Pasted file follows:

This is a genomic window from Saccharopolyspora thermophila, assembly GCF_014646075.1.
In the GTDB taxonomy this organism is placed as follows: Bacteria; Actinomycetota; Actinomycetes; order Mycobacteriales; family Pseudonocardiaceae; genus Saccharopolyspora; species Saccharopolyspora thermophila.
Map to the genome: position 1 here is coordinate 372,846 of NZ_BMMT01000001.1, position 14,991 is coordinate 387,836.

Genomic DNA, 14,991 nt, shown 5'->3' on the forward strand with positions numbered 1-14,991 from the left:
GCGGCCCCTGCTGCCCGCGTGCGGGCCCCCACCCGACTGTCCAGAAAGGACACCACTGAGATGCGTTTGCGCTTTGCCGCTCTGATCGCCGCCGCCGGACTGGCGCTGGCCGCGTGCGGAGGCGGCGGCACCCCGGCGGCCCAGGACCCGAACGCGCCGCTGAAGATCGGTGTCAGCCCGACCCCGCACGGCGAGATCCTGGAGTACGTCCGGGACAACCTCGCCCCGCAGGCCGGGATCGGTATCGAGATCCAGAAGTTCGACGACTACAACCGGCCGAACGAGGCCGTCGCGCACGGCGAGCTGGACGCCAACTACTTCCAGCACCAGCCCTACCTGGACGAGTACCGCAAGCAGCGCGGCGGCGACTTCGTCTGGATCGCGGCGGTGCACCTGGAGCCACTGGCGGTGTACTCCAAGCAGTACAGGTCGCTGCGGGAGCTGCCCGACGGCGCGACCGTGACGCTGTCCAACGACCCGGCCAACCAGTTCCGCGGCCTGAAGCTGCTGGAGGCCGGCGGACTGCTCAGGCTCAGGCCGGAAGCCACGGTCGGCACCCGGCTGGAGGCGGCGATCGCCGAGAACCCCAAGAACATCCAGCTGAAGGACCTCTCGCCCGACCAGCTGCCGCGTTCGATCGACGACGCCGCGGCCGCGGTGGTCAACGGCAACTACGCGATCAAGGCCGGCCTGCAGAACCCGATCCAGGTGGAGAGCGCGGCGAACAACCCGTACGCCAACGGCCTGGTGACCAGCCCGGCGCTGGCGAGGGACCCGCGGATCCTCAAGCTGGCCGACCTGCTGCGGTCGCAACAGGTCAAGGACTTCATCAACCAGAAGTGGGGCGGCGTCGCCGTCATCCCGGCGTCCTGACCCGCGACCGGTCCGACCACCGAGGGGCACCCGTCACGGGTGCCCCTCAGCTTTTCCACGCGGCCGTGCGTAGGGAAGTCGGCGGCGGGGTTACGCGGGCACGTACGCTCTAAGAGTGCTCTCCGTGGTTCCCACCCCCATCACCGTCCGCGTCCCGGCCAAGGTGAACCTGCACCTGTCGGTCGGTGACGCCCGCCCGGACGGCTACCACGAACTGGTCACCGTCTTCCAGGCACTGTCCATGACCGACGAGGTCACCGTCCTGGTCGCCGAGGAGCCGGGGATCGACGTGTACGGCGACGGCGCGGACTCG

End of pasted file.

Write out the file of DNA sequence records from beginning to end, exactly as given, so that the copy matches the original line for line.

This is a genomic window from Saccharopolyspora thermophila, assembly GCF_014646075.1.
In the GTDB taxonomy this organism is placed as follows: Bacteria; Actinomycetota; Actinomycetes; order Mycobacteriales; family Pseudonocardiaceae; genus Saccharopolyspora; species Saccharopolyspora thermophila.
Map to the genome: position 1 here is coordinate 372,846 of NZ_BMMT01000001.1, position 14,991 is coordinate 387,836.

Genomic DNA, 14,991 nt, shown 5'->3' on the forward strand with positions numbered 1-14,991 from the left:
GCGGCCCCTGCTGCCCGCGTGCGGGCCCCCACCCGACTGTCCAGAAAGGACACCACTGAGATGCGTTTGCGCTTTGCCGCTCTGATCGCCGCCGCCGGACTGGCGCTGGCCGCGTGCGGAGGCGGCGGCACCCCGGCGGCCCAGGACCCGAACGCGCCGCTGAAGATCGGTGTCAGCCCGACCCCGCACGGCGAGATCCTGGAGTACGTCCGGGACAACCTCGCCCCGCAGGCCGGGATCGGTATCGAGATCCAGAAGTTCGACGACTACAACCGGCCGAACGAGGCCGTCGCGCACGGCGAGCTGGACGCCAACTACTTCCAGCACCAGCCCTACCTGGACGAGTACCGCAAGCAGCGCGGCGGCGACTTCGTCTGGATCGCGGCGGTGCACCTGGAGCCACTGGCGGTGTACTCCAAGCAGTACAGGTCGCTGCGGGAGCTGCCCGACGGCGCGACCGTGACGCTGTCCAACGACCCGGCCAACCAGTTCCGCGGCCTGAAGCTGCTGGAGGCCGGCGGACTGCTCAGGCTCAGGCCGGAAGCCACGGTCGGCACCCGGCTGGAGGCGGCGATCGCCGAGAACCCCAAGAACATCCAGCTGAAGGACCTCTCGCCCGACCAGCTGCCGCGTTCGATCGACGACGCCGCGGCCGCGGTGGTCAACGGCAACTACGCGATCAAGGCCGGCCTGCAGAACCCGATCCAGGTGGAGAGCGCGGCGAACAACCCGTACGCCAACGGCCTGGTGACCAGCCCGGCGCTGGCGAGGGACCCGCGGATCCTCAAGCTGGCCGACCTGCTGCGGTCGCAACAGGTCAAGGACTTCATCAACCAGAAGTGGGGCGGCGTCGCCGTCATCCCGGCGTCCTGACCCGCGACCGGTCCGACCACCGAGGGGCACCCGTCACGGGTGCCCCTCAGCTTTTCCACGCGGCCGTGCGTAGGGAAGTCGGCGGCGGGGTTACGCGGGCACGTACGCTCTAAGAGTGCTCTCCGTGGTTCCCACCCCCATCACCGTCCGCGTCCCGGCCAAGGTGAACCTGCACCTGTCGGTCGGTGACGCCCGCCCGGACGGCTACCACGAACTGGTCACCGTCTTCCAGGCACTGTCCATGACCGACGAGGTCACCGTCCTGGTCGCCGAGGAGCCGGGGATCGACGTGTACGGCGACGGCGCGGACTCG